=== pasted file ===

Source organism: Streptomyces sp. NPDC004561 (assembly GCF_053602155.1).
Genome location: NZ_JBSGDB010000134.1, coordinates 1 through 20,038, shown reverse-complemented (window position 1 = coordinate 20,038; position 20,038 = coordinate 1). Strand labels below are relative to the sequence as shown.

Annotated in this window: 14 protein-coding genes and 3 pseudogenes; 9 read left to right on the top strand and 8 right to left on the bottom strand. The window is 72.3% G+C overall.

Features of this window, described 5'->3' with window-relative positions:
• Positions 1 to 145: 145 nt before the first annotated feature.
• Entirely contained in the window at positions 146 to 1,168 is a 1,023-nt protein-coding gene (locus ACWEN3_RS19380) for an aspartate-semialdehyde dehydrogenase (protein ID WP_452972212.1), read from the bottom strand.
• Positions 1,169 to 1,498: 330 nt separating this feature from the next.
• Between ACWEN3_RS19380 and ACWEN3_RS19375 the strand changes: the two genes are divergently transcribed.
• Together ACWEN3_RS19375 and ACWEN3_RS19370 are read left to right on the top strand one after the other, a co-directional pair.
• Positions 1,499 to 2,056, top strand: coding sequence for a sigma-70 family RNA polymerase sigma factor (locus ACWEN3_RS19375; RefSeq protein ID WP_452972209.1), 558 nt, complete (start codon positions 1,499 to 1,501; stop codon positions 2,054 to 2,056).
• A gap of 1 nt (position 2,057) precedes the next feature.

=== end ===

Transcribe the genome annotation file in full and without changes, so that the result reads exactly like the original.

Source organism: Streptomyces sp. NPDC004561 (assembly GCF_053602155.1).
Genome location: NZ_JBSGDB010000134.1, coordinates 1 through 20,038, shown reverse-complemented (window position 1 = coordinate 20,038; position 20,038 = coordinate 1). Strand labels below are relative to the sequence as shown.

Annotated in this window: 14 protein-coding genes and 3 pseudogenes; 9 read left to right on the top strand and 8 right to left on the bottom strand. The window is 72.3% G+C overall.

Features of this window, described 5'->3' with window-relative positions:
• Positions 1 to 145: 145 nt before the first annotated feature.
• Entirely contained in the window at positions 146 to 1,168 is a 1,023-nt protein-coding gene (locus ACWEN3_RS19380) for an aspartate-semialdehyde dehydrogenase (protein ID WP_452972212.1), read from the bottom strand.
• Positions 1,169 to 1,498: 330 nt separating this feature from the next.
• Between ACWEN3_RS19380 and ACWEN3_RS19375 the strand changes: the two genes are divergently transcribed.
• Together ACWEN3_RS19375 and ACWEN3_RS19370 are read left to right on the top strand one after the other, a co-directional pair.
• Positions 1,499 to 2,056, top strand: coding sequence for a sigma-70 family RNA polymerase sigma factor (locus ACWEN3_RS19375; RefSeq protein ID WP_452972209.1), 558 nt, complete (start codon positions 1,499 to 1,501; stop codon positions 2,054 to 2,056).
• A gap of 1 nt (position 2,057) precedes the next feature.